The partnership, which includes scientists based at the Agricultural Research Service (ARS) of the US Department of Agriculture and Science as well as researchers working at IBM’s Thomas J Watson Research Center, has achieved preliminary sequencing of the cocoa genome.
The team said it will benefit not only the chocolate industry, but cocoa growers in West Africa, a region where 70 per cent of the world's cocoa is produced, and in other tropical zones.
Fungal diseases can destroy seed-bearing pods and wipe out up to 80 per cent of the cocoa crop, and cause an estimated $700m in losses each year.
The researchers including ARS based molecular biologist David Kuhn and geneticist Raymond Schnell said that they released the findings of sequencing into the public domain in order to assist scientists to begin applying the findings immediately to crop cultivation efforts.
Penny Tricker, research fellow working on cocoa research at Reading University, told ConfectioneryNews.com that the development represents a ‘breakthrough’ for cocoa research.
She explained that preliminary sequencing is the ‘hardest part’ of the genome discovery process and access to this data opens up multiple possibilities for researchers to use knowledge gained from the genome sequencing of other species, which will result in the transfer of their beneficial traits to cocoa trees.
“This detailed genetic map means we can conduct much more directed research. We are now in a position to apply well documented gene pathways from other plants such as Thale Cress to try and produce cocoa trees that have better drought tolerance and oxidative stress resistance,” said Tricker.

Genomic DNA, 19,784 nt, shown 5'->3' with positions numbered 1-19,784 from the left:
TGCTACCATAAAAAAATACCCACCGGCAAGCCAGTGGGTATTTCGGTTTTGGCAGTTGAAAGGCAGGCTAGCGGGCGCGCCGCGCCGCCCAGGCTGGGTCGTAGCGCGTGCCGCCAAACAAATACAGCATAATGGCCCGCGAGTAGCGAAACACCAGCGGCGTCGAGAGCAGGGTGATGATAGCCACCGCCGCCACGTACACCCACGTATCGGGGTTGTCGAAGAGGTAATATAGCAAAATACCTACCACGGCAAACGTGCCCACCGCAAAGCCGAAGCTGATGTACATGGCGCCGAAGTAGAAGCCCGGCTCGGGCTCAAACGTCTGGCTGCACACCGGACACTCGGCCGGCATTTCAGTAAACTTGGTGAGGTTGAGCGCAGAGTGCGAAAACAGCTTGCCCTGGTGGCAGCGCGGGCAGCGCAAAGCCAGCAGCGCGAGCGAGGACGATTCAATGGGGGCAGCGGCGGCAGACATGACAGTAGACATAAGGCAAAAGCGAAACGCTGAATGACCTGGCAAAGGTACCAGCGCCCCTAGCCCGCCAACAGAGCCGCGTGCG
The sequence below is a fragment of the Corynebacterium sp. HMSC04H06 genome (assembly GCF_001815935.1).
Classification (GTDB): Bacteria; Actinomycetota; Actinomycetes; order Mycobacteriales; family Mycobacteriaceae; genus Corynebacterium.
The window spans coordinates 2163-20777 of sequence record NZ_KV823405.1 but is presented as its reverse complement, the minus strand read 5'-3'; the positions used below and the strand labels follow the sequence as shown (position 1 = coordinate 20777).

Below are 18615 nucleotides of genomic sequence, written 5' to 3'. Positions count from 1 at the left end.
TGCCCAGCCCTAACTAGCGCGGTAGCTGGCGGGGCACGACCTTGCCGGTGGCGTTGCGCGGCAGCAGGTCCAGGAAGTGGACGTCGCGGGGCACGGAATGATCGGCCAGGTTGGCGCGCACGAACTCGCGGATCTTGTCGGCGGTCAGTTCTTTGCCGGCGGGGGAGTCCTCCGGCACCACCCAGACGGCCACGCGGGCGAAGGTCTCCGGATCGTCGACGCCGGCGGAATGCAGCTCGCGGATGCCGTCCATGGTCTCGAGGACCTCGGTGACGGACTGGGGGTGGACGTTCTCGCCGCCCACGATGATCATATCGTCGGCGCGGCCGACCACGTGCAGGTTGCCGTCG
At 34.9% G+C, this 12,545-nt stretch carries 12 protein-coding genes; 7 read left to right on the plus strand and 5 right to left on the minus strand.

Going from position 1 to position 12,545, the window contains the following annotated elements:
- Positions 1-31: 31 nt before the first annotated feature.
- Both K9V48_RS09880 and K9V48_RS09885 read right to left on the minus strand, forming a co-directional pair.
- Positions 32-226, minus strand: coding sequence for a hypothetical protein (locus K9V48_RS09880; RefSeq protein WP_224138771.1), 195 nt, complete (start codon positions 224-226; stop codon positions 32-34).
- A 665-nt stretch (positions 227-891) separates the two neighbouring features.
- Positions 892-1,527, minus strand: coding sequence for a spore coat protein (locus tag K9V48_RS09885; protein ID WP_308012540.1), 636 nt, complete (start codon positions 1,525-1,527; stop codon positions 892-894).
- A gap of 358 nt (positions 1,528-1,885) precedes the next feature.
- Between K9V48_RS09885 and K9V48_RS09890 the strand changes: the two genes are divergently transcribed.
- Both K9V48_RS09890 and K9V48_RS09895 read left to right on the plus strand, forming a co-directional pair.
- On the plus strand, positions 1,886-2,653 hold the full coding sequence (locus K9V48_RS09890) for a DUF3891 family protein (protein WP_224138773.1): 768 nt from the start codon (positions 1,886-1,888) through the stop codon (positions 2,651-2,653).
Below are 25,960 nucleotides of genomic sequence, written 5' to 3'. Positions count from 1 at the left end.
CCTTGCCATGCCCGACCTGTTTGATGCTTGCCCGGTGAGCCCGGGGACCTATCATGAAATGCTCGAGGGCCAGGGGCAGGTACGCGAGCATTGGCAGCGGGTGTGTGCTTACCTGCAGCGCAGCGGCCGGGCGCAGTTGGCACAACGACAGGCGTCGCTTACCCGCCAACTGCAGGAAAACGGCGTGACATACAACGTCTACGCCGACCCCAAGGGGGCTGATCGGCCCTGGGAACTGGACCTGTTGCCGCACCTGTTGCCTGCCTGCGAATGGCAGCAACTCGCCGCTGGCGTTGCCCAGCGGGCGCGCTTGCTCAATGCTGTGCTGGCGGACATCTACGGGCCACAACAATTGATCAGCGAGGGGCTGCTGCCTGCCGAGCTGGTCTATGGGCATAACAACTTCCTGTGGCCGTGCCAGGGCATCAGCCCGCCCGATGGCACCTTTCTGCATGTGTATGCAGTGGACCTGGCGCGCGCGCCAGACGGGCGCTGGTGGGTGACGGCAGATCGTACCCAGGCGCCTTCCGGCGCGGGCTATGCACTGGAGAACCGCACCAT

She said that the preliminary genome sequencing involved represents the genetic background of plants most commonly found in cocoa growing regions.
Tricker said the move to release the data into the public domain did not surprise her, despite the involvement of confectionery company Mars, who could have had a commercial advantage in withholding the information.
“Step changes in genome sequencing really require a collaborative effort across industry and academia. They won’t happen with one company doing research in isolation,” stressed the cocoa researcher.
Tricker’s colleague, Paul Hadley, professor of horticultural crop physiology at Reading University, said the impact of the findings for the chocolate industry or even the cocoa grower will really be in the medium to long term.
“Translating the knowledge that comes from this landmark sequencing through to breeding programmes and through to the farmers getting their hands on seedlings with improved disease and drought resistance will take some time.”
But he agrees that the development is ground breaking and said it also means that cocoa will no longer be the ‘orphan crop’ compared to corn wheat and rice in terms of focused breeding research.
The Mars and ARS backed research team said it will continue to improve the quality and analyze the properties of the cacao genome sequence in preparation for publication in a peer-reviewed journal.